The Aldric Universal Church
In the days of the old human Empire, the Aldric Universal Church was the religious arm of the state. After the Empire was destroyed in the War of the Rift, the Church survived more or less intact in the inner seas region. It has political support among many kings of the region, and has significant political power of it’s own.
The Church recognizes all the deities listed in the core books, and the multitude of lesser gods & spirits as well. Pelor may be considered the patron of the Church as a whole, and is the most popular deity in most of its temples, but he is regarded more as the first among equals of the pantheon.
The Church’s foremost functions are making sure the gods are appeased, and maintaining the social order. It is also a guardian against evil forces, and a source of protection and comfort for the weak. The Church is not dogmatic and does not seek to convert people to a particular belief, but it does seek to extend its influence, and will oppose other cults that are seen as disruptive or destructive.
Temples are where people go to honor the gods with sacrifices or devotions. They are run by a priest or priestess (or several), who performs the rituals and instructs petitioners on right living and ways to gain favor from the gods or avoid their ire. A temple may be dedicated to one particular god or several. The Church maintains many temples throughout the inner seas region especially, but there are many independent temples, as well.
Nobles, guilds, or other prominent persons & organizations sponsor the construction and running of a temple both as an act of piety, and to garner prestige. The lord of a city is responsible for the temple of its patron deity. Revenue from offerings offset the cost of a temple, and may even make it a profitable business. Smaller villages or lesser gods may have only a shrine instead of a full-fledged temple. Usually, caretaking of shrines is performed by volunteers from the community.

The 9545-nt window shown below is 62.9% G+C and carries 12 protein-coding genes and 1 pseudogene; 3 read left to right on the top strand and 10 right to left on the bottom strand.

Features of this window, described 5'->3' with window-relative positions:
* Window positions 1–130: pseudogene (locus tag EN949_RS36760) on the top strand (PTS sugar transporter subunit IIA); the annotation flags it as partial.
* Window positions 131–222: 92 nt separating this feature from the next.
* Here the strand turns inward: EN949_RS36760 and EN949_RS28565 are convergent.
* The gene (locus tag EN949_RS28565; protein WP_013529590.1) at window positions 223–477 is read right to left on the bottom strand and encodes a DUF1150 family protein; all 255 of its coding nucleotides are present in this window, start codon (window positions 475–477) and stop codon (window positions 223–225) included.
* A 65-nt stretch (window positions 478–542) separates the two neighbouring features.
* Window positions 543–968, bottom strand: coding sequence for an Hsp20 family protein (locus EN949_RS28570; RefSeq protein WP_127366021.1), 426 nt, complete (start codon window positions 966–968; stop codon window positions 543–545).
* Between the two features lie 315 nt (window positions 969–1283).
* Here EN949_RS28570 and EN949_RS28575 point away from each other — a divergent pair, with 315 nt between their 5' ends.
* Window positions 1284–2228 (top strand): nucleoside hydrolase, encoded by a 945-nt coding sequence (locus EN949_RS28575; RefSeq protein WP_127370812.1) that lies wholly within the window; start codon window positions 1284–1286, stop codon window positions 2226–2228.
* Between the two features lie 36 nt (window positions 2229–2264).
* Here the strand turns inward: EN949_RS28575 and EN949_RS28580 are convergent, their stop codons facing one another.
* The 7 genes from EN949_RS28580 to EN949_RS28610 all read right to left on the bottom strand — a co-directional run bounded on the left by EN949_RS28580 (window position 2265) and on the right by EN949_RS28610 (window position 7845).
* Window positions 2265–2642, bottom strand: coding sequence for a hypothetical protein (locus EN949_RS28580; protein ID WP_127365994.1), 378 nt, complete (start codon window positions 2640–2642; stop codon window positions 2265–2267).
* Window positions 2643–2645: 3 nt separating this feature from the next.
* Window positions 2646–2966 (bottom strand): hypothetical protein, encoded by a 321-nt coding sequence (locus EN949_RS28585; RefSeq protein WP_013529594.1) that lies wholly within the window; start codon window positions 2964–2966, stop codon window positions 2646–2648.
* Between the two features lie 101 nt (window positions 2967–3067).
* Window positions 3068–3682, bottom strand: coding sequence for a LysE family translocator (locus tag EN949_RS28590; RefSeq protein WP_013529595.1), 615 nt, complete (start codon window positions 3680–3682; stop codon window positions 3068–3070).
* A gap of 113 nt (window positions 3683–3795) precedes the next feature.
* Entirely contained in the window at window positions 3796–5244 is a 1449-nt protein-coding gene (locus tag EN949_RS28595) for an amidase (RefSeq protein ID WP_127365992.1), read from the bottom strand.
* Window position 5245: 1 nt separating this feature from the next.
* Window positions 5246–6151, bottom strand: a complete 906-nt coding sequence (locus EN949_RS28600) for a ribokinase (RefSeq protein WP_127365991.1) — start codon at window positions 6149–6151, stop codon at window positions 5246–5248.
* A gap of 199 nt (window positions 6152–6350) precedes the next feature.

High priests oversee the junior clerics at larger temples, and sometimes oversee rural parishes from a market town. Bishops oversee Church matters in each city, county or similar district under Church influence. They have authority over parishes and orders within their diocose. The temple serving as their seat of power is a cathedral.
Ranking above the bishops are 12 archbishops, who collectively form the Holy Council. They elect their own members from the ranks of bishops, and appoint new bishops when there is a vacancy. Each archbishop is responsible for a certain aspect of church operations (theology, doctrines/regulations, finances, protection/war, records, internal affairs/justice, artifacts, etc.). The Holy Council meets in Arcadia.
The last Prelate (the highest office of authority in the Church) was killed in the War of the Rift when the Grand Cathedral was destroyed. Out of respect, a new Prelate has not been appointed since. Bishops and Archbishops are accorded the same status as the nobility, while ordained clerics are ranked alongside the aristocracy.
Within the Church are many sub-organizations, usually dedicated to a specific purpose. To be legitimate, an order must be sponsored by an archbishop and approved by the Holy Council. Many orders dedicate themselves to venerating a particular deity, though that does not make them opposed to other deities. Some of the more influential orders are listed below:
- Order Hospitalar: provides healing and healthcare
- The Paladins: defenders of the faith, and purveyors of justice
- The Inquisition: detectives & spies for the Church, as well as investigating internal affairs
- Order of Seekers: maintain records & libraries, discuss theology & astronomy, maintain communication network
- The Friars: wandering beggar priests
- Order of Bacchians: patrons of the arts, support hedonistic festivals and temple prostitutes
- Order of the Golden Flame:
Created: 2009.06.14 – Modified: 2009.07.11
The church is obviously modeled in part after the medieval Catholic Church, and has much of the same feel, despite being polytheistic. You shouldn’t read too much into it though, as the Arekhanian Church has it’s own unique history and beliefs, and shouldn’t be taken as a commentary on real-world Catholicism or anything else.